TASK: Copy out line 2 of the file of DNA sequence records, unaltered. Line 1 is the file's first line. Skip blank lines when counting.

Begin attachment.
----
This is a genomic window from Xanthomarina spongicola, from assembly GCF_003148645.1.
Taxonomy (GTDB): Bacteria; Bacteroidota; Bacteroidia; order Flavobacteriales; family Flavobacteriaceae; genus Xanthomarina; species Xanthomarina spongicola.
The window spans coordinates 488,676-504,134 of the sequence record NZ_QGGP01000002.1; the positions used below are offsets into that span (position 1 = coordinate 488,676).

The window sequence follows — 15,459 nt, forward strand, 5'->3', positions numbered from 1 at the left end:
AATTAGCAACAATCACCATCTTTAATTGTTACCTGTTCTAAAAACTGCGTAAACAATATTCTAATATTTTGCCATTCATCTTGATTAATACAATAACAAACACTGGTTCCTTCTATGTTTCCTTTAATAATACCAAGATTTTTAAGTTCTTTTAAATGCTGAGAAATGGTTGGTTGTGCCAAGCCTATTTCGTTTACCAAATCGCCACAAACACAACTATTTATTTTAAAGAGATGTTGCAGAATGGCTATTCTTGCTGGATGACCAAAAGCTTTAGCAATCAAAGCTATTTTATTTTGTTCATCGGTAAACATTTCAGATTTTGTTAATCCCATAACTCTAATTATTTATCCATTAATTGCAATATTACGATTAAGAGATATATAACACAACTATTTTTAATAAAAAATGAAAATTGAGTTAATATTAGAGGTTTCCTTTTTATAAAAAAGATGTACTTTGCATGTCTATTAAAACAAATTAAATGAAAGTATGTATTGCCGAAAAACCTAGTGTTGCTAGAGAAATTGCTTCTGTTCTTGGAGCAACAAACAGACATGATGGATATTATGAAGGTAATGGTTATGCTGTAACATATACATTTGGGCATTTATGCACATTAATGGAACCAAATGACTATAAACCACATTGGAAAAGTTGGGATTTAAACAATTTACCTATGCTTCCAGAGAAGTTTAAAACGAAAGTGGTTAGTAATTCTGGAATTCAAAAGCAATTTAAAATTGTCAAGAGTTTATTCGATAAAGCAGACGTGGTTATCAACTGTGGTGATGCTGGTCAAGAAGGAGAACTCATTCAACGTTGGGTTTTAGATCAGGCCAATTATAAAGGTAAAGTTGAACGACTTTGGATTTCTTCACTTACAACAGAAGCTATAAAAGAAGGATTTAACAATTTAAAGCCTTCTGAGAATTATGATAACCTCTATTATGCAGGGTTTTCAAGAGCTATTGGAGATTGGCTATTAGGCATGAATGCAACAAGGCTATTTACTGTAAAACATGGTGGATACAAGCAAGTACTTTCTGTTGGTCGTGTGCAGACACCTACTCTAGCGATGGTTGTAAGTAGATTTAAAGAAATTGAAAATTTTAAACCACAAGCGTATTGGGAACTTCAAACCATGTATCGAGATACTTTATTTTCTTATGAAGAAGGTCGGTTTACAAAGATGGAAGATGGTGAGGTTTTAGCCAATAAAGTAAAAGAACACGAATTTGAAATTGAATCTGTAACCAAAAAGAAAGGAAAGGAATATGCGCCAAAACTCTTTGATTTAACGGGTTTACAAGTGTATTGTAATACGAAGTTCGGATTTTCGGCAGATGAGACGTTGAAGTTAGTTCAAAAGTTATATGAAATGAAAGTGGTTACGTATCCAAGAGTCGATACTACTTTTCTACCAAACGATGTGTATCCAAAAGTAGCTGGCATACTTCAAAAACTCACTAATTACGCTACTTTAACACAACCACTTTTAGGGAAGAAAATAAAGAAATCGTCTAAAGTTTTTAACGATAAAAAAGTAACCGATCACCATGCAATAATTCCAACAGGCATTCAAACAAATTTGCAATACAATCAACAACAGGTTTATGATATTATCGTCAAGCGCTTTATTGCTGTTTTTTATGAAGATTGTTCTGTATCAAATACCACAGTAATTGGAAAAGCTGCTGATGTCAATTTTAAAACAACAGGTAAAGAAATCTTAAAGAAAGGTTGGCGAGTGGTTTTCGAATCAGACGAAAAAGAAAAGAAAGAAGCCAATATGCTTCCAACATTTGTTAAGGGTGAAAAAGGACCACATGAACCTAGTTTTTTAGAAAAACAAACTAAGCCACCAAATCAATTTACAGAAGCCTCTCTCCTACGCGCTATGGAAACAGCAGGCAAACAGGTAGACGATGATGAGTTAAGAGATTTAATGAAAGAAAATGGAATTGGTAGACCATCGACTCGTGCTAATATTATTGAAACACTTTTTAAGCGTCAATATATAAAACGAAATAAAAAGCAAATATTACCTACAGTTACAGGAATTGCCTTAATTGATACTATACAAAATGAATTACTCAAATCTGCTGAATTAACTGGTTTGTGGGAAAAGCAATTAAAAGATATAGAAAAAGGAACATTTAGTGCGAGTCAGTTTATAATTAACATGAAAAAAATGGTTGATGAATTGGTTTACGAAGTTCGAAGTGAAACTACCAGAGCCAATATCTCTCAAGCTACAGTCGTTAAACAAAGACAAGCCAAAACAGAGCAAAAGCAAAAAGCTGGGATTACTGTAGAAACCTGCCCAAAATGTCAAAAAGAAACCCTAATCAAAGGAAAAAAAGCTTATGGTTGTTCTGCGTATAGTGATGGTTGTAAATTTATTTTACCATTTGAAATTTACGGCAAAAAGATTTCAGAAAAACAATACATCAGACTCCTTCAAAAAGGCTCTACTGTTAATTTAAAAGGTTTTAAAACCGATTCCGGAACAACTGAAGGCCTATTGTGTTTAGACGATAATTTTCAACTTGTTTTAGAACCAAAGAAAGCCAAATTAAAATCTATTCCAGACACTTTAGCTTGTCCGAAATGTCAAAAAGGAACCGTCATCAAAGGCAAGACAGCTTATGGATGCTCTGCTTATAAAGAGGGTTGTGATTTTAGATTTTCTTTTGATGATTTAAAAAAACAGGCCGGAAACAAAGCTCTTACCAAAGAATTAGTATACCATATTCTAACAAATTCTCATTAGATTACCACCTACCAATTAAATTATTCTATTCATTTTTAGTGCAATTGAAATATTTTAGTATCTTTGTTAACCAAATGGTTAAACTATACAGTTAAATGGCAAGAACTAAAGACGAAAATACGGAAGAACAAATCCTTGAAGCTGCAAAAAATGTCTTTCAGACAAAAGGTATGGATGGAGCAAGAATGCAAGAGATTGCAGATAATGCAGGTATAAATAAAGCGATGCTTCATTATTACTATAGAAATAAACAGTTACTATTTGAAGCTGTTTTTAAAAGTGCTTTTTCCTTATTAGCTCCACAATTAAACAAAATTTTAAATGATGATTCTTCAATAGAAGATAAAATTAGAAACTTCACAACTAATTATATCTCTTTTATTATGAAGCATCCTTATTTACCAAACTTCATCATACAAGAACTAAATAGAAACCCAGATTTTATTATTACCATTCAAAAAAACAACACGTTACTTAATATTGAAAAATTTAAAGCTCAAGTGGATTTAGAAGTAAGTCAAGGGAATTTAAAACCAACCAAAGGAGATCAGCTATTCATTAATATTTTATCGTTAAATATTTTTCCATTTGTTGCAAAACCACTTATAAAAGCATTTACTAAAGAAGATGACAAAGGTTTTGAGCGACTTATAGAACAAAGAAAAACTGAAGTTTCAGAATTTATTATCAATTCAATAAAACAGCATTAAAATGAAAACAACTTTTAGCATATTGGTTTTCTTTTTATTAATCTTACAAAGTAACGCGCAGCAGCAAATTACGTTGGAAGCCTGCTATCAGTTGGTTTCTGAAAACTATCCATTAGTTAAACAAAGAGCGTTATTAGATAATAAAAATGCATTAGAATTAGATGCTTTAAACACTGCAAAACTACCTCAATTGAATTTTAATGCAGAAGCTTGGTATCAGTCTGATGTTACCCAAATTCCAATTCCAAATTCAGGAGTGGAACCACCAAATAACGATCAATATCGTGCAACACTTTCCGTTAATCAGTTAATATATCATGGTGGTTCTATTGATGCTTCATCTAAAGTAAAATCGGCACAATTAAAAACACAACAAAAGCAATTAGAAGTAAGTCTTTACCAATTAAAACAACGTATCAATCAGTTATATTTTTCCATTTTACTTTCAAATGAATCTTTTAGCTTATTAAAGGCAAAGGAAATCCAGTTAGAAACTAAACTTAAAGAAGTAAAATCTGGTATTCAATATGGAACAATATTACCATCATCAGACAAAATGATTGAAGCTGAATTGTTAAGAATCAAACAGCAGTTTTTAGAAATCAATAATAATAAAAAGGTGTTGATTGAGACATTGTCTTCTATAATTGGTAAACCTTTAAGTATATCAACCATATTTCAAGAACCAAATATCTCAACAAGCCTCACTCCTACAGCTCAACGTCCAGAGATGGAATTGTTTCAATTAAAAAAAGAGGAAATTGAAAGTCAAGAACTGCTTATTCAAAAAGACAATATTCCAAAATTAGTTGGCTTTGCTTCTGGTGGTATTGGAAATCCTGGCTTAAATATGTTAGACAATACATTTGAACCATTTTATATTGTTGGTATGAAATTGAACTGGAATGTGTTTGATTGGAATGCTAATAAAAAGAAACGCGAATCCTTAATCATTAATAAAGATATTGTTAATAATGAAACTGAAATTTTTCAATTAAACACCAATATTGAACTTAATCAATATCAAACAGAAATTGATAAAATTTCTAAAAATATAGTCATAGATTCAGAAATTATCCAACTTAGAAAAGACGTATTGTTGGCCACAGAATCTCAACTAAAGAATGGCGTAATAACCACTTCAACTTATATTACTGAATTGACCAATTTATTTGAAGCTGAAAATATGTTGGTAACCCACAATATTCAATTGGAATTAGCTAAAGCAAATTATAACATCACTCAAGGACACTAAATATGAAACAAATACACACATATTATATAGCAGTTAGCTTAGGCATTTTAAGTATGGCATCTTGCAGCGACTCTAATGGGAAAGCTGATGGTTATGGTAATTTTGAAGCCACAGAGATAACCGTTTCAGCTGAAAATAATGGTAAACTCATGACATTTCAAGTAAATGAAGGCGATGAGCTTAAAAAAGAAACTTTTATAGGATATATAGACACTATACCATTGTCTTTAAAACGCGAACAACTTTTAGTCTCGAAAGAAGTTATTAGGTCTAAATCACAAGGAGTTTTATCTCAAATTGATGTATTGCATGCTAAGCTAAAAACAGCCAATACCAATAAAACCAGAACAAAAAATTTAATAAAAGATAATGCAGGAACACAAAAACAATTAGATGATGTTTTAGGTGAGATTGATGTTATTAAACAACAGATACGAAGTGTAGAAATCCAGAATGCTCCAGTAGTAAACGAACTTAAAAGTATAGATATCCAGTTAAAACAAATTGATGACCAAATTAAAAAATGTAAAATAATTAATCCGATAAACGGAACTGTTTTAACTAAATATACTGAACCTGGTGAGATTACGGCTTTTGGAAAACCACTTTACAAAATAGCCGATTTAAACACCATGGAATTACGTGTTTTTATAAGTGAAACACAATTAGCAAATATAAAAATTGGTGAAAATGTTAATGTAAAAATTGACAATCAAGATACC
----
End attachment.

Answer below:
Taxonomy (GTDB): Bacteria; Bacteroidota; Bacteroidia; order Flavobacteriales; family Flavobacteriaceae; genus Xanthomarina; species Xanthomarina spongicola.